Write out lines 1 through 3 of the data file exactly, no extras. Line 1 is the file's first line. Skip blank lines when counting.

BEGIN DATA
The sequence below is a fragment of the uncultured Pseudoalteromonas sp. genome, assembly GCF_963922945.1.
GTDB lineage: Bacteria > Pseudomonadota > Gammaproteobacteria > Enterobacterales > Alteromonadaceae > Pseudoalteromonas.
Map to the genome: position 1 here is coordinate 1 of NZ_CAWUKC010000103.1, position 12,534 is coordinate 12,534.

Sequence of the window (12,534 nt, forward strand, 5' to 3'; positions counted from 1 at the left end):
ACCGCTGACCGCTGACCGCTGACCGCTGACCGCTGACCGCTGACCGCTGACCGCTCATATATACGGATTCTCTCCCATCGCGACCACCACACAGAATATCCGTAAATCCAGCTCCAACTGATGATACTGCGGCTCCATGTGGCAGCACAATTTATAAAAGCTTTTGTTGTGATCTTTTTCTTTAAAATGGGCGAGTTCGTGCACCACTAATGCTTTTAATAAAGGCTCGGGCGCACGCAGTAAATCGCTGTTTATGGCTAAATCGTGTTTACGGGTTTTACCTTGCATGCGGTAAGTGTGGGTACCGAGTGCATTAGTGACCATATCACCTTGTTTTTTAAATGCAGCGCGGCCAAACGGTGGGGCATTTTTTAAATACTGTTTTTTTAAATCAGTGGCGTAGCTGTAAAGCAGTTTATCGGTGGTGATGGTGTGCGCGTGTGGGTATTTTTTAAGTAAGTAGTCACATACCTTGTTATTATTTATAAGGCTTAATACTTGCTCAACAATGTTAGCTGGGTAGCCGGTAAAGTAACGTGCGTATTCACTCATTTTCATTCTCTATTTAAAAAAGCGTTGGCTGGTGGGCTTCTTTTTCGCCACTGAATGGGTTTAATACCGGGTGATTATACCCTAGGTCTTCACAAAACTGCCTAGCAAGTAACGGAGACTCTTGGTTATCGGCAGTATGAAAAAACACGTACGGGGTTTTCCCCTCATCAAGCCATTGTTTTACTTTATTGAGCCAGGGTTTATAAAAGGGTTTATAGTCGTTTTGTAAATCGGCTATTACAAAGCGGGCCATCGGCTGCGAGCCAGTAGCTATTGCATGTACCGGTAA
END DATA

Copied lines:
The sequence below is a fragment of the uncultured Pseudoalteromonas sp. genome, assembly GCF_963922945.1.
GTDB lineage: Bacteria > Pseudomonadota > Gammaproteobacteria > Enterobacterales > Alteromonadaceae > Pseudoalteromonas.
Map to the genome: position 1 here is coordinate 1 of NZ_CAWUKC010000103.1, position 12,534 is coordinate 12,534.